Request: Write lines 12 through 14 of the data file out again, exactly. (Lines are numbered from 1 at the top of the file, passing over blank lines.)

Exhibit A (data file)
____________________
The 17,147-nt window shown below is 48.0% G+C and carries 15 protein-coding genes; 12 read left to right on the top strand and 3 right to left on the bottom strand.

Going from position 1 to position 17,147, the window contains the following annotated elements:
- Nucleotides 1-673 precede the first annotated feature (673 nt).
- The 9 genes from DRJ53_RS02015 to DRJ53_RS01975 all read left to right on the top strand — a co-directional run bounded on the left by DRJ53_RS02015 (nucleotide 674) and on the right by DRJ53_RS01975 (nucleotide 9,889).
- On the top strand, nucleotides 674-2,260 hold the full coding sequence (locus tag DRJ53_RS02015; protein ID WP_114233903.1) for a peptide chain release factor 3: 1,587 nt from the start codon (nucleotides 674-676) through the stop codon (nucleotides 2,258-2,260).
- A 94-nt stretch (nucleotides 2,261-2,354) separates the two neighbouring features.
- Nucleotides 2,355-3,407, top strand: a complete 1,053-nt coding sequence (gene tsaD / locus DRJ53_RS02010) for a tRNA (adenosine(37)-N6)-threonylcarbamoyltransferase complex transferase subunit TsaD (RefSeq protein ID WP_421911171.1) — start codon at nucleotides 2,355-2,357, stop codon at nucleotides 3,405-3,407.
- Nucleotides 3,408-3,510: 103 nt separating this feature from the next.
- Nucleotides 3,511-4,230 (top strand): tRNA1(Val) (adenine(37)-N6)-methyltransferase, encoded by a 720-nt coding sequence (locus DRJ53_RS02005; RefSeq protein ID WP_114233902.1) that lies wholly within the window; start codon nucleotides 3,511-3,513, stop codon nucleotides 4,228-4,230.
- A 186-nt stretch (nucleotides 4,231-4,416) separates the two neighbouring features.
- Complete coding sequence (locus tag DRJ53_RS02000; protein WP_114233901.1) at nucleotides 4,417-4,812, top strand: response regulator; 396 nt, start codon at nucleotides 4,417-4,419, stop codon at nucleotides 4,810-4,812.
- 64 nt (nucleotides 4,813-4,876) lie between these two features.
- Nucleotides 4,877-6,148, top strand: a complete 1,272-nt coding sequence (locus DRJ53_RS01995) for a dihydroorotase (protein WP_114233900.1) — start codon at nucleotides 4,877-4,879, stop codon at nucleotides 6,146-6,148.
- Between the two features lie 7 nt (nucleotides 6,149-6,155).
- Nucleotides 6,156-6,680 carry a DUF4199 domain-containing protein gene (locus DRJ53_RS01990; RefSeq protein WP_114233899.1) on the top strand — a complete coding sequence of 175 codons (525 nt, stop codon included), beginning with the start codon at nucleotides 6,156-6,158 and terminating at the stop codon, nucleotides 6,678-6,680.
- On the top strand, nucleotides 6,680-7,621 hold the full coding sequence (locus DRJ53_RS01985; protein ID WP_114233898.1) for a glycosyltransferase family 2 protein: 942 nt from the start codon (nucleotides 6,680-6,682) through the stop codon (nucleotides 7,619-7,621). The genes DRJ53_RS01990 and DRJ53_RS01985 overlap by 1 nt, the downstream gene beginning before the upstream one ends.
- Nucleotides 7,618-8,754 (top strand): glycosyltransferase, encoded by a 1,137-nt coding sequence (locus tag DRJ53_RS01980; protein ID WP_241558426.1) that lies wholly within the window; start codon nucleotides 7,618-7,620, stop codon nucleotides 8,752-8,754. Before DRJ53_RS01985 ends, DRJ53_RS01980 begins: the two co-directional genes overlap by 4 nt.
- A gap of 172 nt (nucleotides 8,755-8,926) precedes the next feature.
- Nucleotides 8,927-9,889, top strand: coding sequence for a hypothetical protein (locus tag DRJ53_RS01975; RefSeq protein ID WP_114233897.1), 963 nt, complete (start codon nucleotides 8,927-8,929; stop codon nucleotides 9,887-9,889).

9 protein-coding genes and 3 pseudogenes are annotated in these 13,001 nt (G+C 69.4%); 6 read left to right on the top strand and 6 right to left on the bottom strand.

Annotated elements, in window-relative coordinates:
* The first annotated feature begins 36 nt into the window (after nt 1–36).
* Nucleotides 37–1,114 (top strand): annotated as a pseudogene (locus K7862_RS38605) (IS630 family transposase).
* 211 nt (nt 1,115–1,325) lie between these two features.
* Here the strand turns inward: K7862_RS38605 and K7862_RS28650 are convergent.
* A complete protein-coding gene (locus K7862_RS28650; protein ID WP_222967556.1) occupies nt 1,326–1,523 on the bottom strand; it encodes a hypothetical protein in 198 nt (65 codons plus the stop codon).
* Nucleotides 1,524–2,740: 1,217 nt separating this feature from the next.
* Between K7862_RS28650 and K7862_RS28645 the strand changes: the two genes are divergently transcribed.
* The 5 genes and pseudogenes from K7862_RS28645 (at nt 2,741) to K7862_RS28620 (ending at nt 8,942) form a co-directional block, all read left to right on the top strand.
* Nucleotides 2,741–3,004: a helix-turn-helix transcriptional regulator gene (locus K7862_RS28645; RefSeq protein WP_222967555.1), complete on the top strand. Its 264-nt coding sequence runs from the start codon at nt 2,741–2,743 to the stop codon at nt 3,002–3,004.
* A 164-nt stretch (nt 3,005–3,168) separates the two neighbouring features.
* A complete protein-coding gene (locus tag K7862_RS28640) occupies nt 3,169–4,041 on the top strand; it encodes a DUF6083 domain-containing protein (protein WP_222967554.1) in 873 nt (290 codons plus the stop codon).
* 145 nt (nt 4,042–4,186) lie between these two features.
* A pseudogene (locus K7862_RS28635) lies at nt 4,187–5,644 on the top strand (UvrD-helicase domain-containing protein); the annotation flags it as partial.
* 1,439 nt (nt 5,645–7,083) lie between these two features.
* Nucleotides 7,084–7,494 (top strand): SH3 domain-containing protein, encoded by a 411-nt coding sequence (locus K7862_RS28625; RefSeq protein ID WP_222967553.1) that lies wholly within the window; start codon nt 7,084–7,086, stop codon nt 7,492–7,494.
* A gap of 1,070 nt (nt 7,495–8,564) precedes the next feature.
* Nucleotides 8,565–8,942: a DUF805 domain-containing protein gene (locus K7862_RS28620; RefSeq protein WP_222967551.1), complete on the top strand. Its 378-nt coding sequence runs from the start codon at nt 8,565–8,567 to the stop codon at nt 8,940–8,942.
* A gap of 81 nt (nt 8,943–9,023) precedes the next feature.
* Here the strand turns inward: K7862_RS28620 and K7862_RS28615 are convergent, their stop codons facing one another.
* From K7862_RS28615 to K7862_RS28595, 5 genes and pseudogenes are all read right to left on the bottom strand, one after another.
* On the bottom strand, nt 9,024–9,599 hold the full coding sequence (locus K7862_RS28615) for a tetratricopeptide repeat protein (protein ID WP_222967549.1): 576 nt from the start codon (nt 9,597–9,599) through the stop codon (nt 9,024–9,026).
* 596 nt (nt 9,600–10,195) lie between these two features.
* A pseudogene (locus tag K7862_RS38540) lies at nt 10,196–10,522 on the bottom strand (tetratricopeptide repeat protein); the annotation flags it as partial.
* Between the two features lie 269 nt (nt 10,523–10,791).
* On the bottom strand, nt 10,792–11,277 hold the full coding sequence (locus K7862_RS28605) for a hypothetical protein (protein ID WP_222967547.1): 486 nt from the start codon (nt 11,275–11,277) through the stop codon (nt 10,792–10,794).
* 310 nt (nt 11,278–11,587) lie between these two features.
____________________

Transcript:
- 64 nt (nucleotides 4,813-4,876) lie between these two features.
- Nucleotides 4,877-6,148, top strand: a complete 1,272-nt coding sequence (locus DRJ53_RS01995) for a dihydroorotase (protein WP_114233900.1) — start codon at nucleotides 4,877-4,879, stop codon at nucleotides 6,146-6,148.
- Between the two features lie 7 nt (nucleotides 6,149-6,155).